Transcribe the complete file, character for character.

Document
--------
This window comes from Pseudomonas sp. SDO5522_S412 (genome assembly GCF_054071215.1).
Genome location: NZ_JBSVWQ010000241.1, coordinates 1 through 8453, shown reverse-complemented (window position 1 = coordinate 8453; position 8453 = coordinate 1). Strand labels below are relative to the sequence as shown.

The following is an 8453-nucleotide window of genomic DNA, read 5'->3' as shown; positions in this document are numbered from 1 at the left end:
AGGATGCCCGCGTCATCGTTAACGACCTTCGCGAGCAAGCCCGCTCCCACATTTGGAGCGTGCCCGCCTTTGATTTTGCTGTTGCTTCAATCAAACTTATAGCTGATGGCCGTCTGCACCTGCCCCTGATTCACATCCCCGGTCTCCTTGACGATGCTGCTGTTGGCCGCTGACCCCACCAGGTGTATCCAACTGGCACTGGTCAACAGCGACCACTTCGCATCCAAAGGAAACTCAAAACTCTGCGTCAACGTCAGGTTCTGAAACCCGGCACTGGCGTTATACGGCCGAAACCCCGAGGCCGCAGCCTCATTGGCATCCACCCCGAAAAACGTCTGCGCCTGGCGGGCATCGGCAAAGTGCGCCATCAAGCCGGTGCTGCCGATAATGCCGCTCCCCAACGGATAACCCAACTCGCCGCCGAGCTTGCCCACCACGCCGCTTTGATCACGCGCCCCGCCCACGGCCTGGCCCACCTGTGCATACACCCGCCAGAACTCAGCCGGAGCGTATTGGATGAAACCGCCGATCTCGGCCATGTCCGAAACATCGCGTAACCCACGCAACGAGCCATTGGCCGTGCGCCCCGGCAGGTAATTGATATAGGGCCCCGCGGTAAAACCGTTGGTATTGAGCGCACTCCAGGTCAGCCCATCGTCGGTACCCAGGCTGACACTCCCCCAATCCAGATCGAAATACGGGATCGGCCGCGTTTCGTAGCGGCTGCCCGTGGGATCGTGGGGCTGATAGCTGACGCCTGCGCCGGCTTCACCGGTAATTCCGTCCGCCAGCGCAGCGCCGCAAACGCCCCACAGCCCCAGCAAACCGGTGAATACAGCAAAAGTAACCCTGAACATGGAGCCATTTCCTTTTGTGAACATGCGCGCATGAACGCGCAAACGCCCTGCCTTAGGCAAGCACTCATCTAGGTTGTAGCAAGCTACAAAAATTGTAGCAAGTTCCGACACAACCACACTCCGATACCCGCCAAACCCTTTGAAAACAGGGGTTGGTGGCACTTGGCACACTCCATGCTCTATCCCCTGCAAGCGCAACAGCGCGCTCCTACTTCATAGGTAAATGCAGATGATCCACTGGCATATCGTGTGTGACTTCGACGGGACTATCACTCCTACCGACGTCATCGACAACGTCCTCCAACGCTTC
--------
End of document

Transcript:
This window comes from Pseudomonas sp. SDO5522_S412 (genome assembly GCF_054071215.1).
Genome location: NZ_JBSVWQ010000241.1, coordinates 1 through 8453, shown reverse-complemented (window position 1 = coordinate 8453; position 8453 = coordinate 1). Strand labels below are relative to the sequence as shown.

The following is an 8453-nucleotide window of genomic DNA, read 5'->3' as shown; positions in this document are numbered from 1 at the left end:
AGGATGCCCGCGTCATCGTTAACGACCTTCGCGAGCAAGCCCGCTCCCACATTTGGAGCGTGCCCGCCTTTGATTTTGCTGTTGCTTCAATCAAACTTATAGCTGATGGCCGTCTGCACCTGCCCCTGATTCACATCCCCGGTCTCCTTGACGATGCTGCTGTTGGCCGCTGACCCCACCAGGTGTATCCAACTGGCACTGGTCAACAGCGACCACTTCGCATCCAAAGGAAACTCAAAACTCTGCGTCAACGTCAGGTTCTGAAACCCGGCACTGGCGTTATACGGCCGAAACCCCGAGGCCGCAGCCTCATTGGCATCCACCCCGAAAAACGTCTGCGCCTGGCGGGCATCGGCAAAGTGCGCCATCAAGCCGGTGCTGCCGATAATGCCGCTCCCCAACGGATAACCCAACTCGCCGCCGAGCTTGCCCACCACGCCGCTTTGATCACGCGCCCCGCCCACGGCCTGGCCCACCTGTGCATACACCCGCCAGAACTCAGCCGGAGCGTATTGGATGAAACCGCCGATCTCGGCCATGTCCGAAACATCGCGTAACCCACGCAACGAGCCATTGGCCGTGCGCCCCGGCAGGTAATTGATATAGGGCCCCGCGGTAAAACCGTTGGTATTGAGCGCACTCCAGGTCAGCCCATCGTCGGTACCCAGGCTGACACTCCCCCAATCCAGATCGAAATACGGGATCGGCCGCGTTTCGTAGCGGCTGCCCGTGGGATCGTGGGGCTGATAGCTGACGCCTGCGCCGGCTTCACCGGTAATTCCGTCCGCCAGCGCAGCGCCGCAAACGCCCCACAGCCCCAGCAAACCGGTGAATACAGCAAAAGTAACCCTGAACATGGAGCCATTTCCTTTTGTGAACATGCGCGCATGAACGCGCAAACGCCCTGCCTTAGGCAAGCACTCATCTAGGTTGTAGCAAGCTACAAAAATTGTAGCAAGTTCCGACACAACCACACTCCGATACCCGCCAAACCCTTTGAAAACAGGGGTTGGTGGCACTTGGCACACTCCATGCTCTATCCCCTGCAAGCGCAACAGCGCGCTCCTACTTCATAGGTAAATGCAGATGATCCACTGGCATATCGTGTGTGACTTCGACGGGACTATCACTCCTACCGACGTCATCGACAACGTCCTCCAACGCTTC